Why I'm Not Trying To Raise An 'Exceptional' Child

by Courtney Patterson
gifted child
mei 9 / Skitterphoto

A few weeks ago, I was reading through a few posts on a parenting forum where a conversation had sprung up from a parent who was completely delirious and devastated that her child doesn’t seem to have a future as a “gifted” child. What kind of prospects could she possibly ever expect to have? What kind of life and future could she really obtain if she has to live her life as an “average” child?

Um…WTF. Seriously?

When my daughter was born, did I have dreams for her that she would one day be an astronaut or the president, or that she would find a cure for cancer? Absolutely. I think we all do as parents. We all want to think that our child is the next gift to mankind. But then reality sets in, and as they grow, you start to discover their strengths, their weaknesses, their talents, and their propensity for certain abilities. You begin to discover your child’s aptitudes, and in doing so, you realize that those lofty goals and expectations you had in mind for your child are, well, just that—lofty. And they aren’t even your child’s goals or dreams. They’re yours.

But aside from all of this, when did we decide that the only way our children can have a great life is if they are above average? Whatever happened to actually appreciating average? To respecting our children’s abilities and to help them flourish as much as possible within said abilities? Maybe my daughter will cure cancer. Maybe she will discover the next solar system. Maybe she’ll be the leader of a great nation or movement, or discover the next life-changing invention, thought, or idea. Maybe she’ll win a Nobel Peace Prize or an Oscar. Maybe she’ll be a governor or a world-famous musician or a famous artist. Maybe she’ll be the next big fashion designer with all the celebrities clamoring for her pieces.

Or maybe she won’t.

Maybe she’ll do OK in school and graduate from a decent college with a degree that she may or may not use, and let’s be honest, chances are she won’t use it. Most of us don’t. Maybe she’ll go on to have a steady 9-to-5 with a family, a mortgage, and a minivan. Maybe she’ll spend her Saturday mornings fulfilling the role of soccer mom and volunteer for the PTA during the week. Maybe she won’t have kids at all and will decide to travel the world or go to cosmetology school. She will never make millions or be famous, but she’ll have a comfortable, peaceful, and good life that’s just considered average. And you know what?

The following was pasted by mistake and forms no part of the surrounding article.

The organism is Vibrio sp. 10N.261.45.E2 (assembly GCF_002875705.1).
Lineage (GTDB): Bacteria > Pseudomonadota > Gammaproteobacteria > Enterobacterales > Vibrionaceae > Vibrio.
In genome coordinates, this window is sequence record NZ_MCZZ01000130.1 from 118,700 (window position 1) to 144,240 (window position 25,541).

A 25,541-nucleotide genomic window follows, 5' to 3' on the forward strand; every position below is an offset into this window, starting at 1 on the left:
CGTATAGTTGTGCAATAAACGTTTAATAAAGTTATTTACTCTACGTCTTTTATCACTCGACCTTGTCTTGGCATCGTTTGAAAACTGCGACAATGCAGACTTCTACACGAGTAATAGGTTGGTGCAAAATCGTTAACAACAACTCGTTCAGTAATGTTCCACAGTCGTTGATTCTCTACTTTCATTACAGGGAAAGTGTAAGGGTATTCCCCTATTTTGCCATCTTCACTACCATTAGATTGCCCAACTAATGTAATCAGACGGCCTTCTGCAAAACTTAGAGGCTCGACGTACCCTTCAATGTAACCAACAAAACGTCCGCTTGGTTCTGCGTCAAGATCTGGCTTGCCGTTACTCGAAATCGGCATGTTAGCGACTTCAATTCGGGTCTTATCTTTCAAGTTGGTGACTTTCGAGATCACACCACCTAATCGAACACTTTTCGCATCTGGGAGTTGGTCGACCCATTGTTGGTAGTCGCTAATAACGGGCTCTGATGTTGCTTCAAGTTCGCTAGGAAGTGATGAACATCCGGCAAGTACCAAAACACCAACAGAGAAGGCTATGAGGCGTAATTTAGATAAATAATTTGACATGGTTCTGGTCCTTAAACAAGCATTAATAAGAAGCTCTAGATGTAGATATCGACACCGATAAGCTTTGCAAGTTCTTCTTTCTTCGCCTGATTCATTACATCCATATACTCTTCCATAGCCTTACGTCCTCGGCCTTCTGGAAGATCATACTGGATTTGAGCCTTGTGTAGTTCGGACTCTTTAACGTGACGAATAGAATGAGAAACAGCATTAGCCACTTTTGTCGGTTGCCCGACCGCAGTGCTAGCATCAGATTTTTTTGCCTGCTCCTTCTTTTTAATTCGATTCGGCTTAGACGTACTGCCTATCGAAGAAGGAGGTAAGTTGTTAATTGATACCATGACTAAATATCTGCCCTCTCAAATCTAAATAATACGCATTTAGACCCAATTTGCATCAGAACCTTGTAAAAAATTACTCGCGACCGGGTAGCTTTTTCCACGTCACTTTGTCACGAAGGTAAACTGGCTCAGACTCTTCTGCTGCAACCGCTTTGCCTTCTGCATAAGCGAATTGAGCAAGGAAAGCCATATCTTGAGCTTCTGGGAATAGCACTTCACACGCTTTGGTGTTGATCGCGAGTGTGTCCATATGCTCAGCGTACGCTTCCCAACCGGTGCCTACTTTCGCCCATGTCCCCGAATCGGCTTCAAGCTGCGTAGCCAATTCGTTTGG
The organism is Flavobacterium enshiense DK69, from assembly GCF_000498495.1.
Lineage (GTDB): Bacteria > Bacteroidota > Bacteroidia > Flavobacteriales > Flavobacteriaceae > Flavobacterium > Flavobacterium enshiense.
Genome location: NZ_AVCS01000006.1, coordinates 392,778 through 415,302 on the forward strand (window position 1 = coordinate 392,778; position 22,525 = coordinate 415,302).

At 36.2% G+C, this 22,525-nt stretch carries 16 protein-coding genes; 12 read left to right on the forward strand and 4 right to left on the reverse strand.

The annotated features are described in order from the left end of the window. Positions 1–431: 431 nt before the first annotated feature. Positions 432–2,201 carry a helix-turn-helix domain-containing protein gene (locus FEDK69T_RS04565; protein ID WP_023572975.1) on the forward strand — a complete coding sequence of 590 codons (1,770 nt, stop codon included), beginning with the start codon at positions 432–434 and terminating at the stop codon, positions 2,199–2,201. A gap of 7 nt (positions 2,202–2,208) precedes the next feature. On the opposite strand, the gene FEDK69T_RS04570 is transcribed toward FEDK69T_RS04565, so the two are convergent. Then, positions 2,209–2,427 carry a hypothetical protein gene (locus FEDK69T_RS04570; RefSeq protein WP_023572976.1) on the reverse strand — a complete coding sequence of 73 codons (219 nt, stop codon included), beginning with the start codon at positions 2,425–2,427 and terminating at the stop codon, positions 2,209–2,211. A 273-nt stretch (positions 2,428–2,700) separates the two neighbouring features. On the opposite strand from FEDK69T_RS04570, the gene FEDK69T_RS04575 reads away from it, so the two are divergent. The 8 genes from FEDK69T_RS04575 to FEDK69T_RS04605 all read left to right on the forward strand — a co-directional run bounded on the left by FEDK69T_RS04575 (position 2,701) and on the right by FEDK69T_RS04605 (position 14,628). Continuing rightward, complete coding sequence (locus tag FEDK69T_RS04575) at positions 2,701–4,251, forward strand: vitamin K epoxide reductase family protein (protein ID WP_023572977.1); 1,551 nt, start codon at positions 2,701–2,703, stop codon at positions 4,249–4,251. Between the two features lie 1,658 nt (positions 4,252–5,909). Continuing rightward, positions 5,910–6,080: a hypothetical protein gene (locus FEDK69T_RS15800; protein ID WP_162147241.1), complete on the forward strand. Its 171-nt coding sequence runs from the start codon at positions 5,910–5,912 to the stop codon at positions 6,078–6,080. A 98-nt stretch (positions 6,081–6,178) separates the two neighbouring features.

That’s OK. All of these things are OK.

As parents, we always want what’s best for our children. We want them to have a better life than we did and hear me when I say, yes, I agree with all of that, but somewhere along the way, wanting the best for our children in today’s world hideously morphed into sucking our children dry, demanding their souls, and not giving a shit whether or not they have it in them to give or even want to give. Somewhere along the way, normal expectations turned into a dangerous game of getting the one-up on the next kid for fear of embarrassment and ridicule. That the only way you can truly be proud of your child is if they are in an Ivy League School and dominating the world.

Terms like “gifted” and “exceptional” have never impressed me, and truth be told, all this pressure we put on our kids to be “the best” is probably why our nation struggles with burned-out and overtaxed kids who end up hating school and life, and as a result, grow into adults who hate life. Do we ever stop to think of the kids who commit suicide because they felt like they just couldn’t measure up and were a disappointment in their parents’ eyes? While parents are demanding excellence, being the best at everything, and doing anything but being average, do they stop to think about the inner voice they’re cultivating in their child’s head that will stay with them forever?

Does this mean that I think we should lower our standards and not expect anything from our children? No. What I do think is that we need to start respecting our children, their abilities, their boundaries, and their own interests, and get a healthy grip on reality. Isn’t the ultimate goal in raising any child supposed to be about happiness, love, and unconditional support? Don’t we all just want our kids to be happy regardless of what that happiness looks like, even if it’s simply average by today’s standards?

I would hope so.